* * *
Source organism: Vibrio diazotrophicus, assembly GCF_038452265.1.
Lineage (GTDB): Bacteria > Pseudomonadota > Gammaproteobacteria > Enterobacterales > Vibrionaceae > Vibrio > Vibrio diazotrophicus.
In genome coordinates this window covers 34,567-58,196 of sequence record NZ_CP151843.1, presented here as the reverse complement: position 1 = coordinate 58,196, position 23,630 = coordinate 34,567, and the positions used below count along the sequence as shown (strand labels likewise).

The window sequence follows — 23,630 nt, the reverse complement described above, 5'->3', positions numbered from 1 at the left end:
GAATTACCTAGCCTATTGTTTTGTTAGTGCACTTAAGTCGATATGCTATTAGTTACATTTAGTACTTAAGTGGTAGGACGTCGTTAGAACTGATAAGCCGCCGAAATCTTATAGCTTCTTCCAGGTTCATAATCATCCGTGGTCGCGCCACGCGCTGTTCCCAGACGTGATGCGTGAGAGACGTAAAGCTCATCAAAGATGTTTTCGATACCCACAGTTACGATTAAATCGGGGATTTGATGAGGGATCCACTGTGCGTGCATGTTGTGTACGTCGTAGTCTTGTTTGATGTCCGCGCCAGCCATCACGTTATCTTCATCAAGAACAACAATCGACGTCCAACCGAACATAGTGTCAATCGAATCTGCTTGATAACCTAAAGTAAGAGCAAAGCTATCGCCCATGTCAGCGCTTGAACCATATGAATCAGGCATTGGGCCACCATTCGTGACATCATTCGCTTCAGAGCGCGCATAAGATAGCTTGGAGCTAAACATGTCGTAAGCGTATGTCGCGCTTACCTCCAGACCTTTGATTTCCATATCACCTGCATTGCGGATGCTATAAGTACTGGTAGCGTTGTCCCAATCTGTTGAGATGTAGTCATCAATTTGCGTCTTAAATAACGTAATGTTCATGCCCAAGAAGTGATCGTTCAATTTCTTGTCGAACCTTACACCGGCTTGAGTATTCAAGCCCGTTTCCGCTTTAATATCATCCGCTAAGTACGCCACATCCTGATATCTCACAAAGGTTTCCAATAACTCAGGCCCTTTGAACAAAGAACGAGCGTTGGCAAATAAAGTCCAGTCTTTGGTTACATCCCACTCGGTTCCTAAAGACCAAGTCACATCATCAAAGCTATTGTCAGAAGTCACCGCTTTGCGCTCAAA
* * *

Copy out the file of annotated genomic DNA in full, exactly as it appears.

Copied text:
Source organism: Vibrio diazotrophicus, assembly GCF_038452265.1.
Lineage (GTDB): Bacteria > Pseudomonadota > Gammaproteobacteria > Enterobacterales > Vibrionaceae > Vibrio > Vibrio diazotrophicus.
In genome coordinates this window covers 34,567-58,196 of sequence record NZ_CP151843.1, presented here as the reverse complement: position 1 = coordinate 58,196, position 23,630 = coordinate 34,567, and the positions used below count along the sequence as shown (strand labels likewise).

The window sequence follows — 23,630 nt, the reverse complement described above, 5'->3', positions numbered from 1 at the left end:
GAATTACCTAGCCTATTGTTTTGTTAGTGCACTTAAGTCGATATGCTATTAGTTACATTTAGTACTTAAGTGGTAGGACGTCGTTAGAACTGATAAGCCGCCGAAATCTTATAGCTTCTTCCAGGTTCATAATCATCCGTGGTCGCGCCACGCGCTGTTCCCAGACGTGATGCGTGAGAGACGTAAAGCTCATCAAAGATGTTTTCGATACCCACAGTTACGATTAAATCGGGGATTTGATGAGGGATCCACTGTGCGTGCATGTTGTGTACGTCGTAGTCTTGTTTGATGTCCGCGCCAGCCATCACGTTATCTTCATCAAGAACAACAATCGACGTCCAACCGAACATAGTGTCAATCGAATCTGCTTGATAACCTAAAGTAAGAGCAAAGCTATCGCCCATGTCAGCGCTTGAACCATATGAATCAGGCATTGGGCCACCATTCGTGACATCATTCGCTTCAGAGCGCGCATAAGATAGCTTGGAGCTAAACATGTCGTAAGCGTATGTCGCGCTTACCTCCAGACCTTTGATTTCCATATCACCTGCATTGCGGATGCTATAAGTACTGGTAGCGTTGTCCCAATCTGTTGAGATGTAGTCATCAATTTGCGTCTTAAATAACGTAATGTTCATGCCCAAGAAGTGATCGTTCAATTTCTTGTCGAACCTTACACCGGCTTGAGTATTCAAGCCCGTTTCCGCTTTAATATCATCCGCTAAGTACGCCACATCCTGATATCTCACAAAGGTTTCCAATAACTCAGGCCCTTTGAACAAAGAACGAGCGTTGGCAAATAAAGTCCAGTCTTTGGTTACATCCCACTCGGTTCCTAAAGACCAAGTCACATCATCAAAGCTATTGTCAGAAGTCACCGCTTTGCGCTCAAA